|Full Title:||Non-canonical Postverbal Subjects|
|Start Date:||10-Sep-2017 - 13-Sep-2017|
|Meeting Email:||click here to access email|
|Meeting Description:||In the last two decades, a great deal of progress in the understanding of the notion subject has been made by investigating non-canonical subjects, namely, predicate arguments of a given language that share some - but not all - patterns of grammatical coding and behaviour with the subject of that language (Aikhenvald et al. 2001, Barðdal & Eythórsson 2003, 2009, Bhaskararao & Subbarao 2004, Cennamo 2011, Seržant & Kulikov 2013). The narrowing down of the investigation to non-canonical subjects has led to the development of a number of useful criteria and tests for subjecthood.
Following this line of investigation, in this workshop we aim to bring together linguists working on a specific subclass of non-canonical subjects, namely postverbal ones. The goals of the workshop embrace the investigation of semantic, pragmatic and morpho-syntactic properties of postverbal subjects. Ultimately, we aim to contribute to the understanding of the notion subject, its cross-linguistic extent and its limitations.
The following questions will be addressed in the workshop:
- Which morpho-syntactic properties characterize clauses with non-canonical postverbal subjects?
A typologically-adequate theory of the relative significance of the variables influencing V-S agreement (e.g. presence of an expletive, definiteness of the postverbal DP, semantics of the predicate) is still a desideratum. The relationship between the postverbal DP and a non-nominative constituent in a preverbal subject position (e.g. the mechanisms that guarantee case marking) are also debated.
- Are there any general semantic and pragmatic constraints on postverbal subjects?
Preverbal subjects correlate with the discourse role of topic, whereas postverbal subjects are typically foci. Definiteness constraints and the semantics of the predicate also play a crucial role, as is evidenced by the investigation of unaccusativity and, more generally, of avalent and low-agentivity predicates.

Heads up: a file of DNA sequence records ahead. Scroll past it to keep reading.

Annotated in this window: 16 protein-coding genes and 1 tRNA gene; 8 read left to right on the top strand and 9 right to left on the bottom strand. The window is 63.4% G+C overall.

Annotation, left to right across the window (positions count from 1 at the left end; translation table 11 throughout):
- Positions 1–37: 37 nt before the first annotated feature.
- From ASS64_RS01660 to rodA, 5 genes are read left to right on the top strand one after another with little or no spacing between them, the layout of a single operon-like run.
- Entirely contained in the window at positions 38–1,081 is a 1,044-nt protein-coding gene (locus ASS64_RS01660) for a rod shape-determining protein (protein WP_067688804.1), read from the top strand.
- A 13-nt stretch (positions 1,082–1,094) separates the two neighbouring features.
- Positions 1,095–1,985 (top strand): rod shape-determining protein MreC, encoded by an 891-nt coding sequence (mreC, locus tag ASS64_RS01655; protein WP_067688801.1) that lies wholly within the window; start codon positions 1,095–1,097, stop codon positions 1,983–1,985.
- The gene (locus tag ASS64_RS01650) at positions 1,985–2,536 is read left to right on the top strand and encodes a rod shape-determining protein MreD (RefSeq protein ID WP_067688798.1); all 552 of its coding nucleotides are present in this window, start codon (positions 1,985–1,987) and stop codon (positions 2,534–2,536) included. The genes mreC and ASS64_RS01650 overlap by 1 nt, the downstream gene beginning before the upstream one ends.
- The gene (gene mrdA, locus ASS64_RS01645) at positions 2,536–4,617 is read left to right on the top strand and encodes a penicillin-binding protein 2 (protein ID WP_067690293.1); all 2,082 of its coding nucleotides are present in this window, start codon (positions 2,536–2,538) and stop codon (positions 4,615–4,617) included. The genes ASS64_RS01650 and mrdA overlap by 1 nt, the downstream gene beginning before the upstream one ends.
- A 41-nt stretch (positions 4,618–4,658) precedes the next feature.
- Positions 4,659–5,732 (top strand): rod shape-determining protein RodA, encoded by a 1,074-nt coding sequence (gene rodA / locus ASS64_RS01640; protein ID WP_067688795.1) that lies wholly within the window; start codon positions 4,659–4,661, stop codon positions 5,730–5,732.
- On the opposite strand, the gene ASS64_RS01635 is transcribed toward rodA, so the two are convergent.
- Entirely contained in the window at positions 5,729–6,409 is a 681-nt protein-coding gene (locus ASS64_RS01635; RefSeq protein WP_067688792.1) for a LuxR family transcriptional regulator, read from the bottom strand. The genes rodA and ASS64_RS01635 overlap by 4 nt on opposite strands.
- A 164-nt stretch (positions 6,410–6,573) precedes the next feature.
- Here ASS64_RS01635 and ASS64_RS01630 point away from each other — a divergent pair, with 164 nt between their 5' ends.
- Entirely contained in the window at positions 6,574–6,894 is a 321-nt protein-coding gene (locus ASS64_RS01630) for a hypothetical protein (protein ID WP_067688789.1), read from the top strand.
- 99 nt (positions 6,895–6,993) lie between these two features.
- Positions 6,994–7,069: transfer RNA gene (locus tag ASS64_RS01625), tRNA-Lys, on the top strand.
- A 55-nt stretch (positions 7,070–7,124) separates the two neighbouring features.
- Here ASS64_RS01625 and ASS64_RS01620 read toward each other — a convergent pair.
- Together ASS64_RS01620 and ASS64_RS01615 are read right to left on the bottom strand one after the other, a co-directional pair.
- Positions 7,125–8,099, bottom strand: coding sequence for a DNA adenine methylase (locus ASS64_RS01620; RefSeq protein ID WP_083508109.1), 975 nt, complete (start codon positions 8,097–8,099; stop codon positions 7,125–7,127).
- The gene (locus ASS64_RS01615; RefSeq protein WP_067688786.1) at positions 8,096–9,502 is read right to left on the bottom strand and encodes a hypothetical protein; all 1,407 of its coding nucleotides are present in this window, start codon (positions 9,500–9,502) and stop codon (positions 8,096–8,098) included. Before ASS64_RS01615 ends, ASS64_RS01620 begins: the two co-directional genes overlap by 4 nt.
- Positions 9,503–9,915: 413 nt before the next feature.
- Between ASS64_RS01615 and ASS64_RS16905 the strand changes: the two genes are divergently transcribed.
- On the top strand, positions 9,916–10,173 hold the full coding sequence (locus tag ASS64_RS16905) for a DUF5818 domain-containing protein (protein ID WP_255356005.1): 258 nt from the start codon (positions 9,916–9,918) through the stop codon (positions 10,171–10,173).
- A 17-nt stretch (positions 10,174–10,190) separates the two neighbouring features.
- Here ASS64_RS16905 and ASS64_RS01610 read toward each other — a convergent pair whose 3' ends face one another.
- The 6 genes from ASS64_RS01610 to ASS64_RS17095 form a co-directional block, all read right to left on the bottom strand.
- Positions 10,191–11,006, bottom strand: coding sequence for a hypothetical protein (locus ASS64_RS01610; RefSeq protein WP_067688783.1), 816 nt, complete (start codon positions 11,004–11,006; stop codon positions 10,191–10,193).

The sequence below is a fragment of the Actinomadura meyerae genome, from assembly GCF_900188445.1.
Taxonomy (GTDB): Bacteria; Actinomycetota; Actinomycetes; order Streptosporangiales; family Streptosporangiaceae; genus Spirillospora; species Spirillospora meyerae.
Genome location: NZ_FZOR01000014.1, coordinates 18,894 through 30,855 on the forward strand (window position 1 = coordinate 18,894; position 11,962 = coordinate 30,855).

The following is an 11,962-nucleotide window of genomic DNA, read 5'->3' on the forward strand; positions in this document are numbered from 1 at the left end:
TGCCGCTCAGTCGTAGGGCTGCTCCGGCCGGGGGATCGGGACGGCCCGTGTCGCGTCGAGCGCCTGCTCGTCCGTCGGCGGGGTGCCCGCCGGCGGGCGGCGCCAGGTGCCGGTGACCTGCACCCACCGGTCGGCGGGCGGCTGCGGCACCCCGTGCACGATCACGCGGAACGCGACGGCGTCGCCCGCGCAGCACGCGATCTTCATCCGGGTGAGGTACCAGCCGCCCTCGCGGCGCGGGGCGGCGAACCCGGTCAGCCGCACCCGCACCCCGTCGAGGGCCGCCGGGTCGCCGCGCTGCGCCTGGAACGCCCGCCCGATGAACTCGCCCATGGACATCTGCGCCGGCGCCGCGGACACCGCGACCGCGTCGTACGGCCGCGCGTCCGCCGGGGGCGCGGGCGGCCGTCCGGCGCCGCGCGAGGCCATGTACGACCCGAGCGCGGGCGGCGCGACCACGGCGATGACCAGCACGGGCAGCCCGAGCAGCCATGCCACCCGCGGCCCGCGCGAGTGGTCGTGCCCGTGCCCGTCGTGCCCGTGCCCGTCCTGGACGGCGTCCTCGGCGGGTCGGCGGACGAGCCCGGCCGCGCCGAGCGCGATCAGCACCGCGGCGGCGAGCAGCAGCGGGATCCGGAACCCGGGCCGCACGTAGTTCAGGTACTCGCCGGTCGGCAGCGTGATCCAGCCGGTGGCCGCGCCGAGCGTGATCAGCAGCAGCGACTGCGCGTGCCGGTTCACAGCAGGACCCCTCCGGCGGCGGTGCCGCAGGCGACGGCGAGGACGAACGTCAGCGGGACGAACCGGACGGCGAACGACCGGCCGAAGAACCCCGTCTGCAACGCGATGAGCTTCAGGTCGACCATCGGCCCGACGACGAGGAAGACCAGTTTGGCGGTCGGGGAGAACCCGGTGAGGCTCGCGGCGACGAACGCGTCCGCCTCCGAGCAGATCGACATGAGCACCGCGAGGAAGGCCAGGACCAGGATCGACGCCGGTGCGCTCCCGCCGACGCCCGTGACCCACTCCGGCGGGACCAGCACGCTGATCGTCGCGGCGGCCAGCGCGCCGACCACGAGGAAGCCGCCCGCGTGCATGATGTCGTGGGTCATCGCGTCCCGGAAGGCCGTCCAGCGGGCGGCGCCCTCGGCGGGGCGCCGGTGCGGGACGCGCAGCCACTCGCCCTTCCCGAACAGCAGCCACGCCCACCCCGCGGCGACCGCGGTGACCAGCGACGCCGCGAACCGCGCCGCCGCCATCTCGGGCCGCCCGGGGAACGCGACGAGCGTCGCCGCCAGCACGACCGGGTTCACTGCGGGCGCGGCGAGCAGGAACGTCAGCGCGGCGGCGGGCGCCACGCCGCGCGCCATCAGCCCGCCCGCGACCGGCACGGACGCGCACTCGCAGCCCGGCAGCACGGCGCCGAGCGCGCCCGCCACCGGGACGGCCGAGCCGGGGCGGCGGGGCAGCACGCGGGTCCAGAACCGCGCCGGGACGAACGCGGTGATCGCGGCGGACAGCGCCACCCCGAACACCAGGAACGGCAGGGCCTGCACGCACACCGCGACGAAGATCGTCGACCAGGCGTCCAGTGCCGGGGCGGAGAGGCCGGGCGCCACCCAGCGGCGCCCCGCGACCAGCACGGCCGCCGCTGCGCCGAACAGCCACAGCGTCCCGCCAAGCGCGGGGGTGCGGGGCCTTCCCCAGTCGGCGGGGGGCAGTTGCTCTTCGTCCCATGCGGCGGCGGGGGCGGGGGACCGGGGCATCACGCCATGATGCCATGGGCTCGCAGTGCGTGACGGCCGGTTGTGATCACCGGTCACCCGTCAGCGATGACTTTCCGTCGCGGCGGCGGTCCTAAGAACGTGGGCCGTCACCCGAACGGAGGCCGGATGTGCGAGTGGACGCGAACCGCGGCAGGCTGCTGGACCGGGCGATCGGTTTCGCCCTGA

- Does the postverbal DP of constructions that disallow preverbal subjects exhibit the same properties as non-canonical postverbal subjects?
Subject inversion is typical of sentence types that require a specific word order (e.g. interrogative sentences). Preverbal subjects are also disallowed in specific constructions such as existentials, or locative and negative inversion. The question of whether the postverbal DP of these constructions shares the same properties as postverbal subjects elsewhere is worth investigating.
- Does the acquisition of non-canonical postverbal subjects differ from that of preverbal subjects?
Several studies have suggested that certain subject properties are acquired earlier than others. More recently, the comparison between languages with rigid and flexible word order has led to the design of experiments targeting the production and interpretation of postverbal subjects in acquisition. Further work on the acquisition of non-canonical postverbal subjects is desirable.
- Is the non-canonicality of posteverbal subjects limited to languages with predominant SVO order?
A broader issue is whether the morphosyntactic, semantic and pragmatic properties are at all shared by postverbal subjects in languages with word-order typologies other than SVO, as well as by the postverbal argument in intransitive constructions of languages which offer little or no evidence for the subject.
Delia Bentley (The University of Manchester)
Silvio Cruschina (University of Vienna)
|Linguistic Subfield:||General Linguistics; Language Acquisition; Semantics; Syntax; Typology|
| This is a session of the following meeting:
50th Meeting of the Societas Linguistica Europaea
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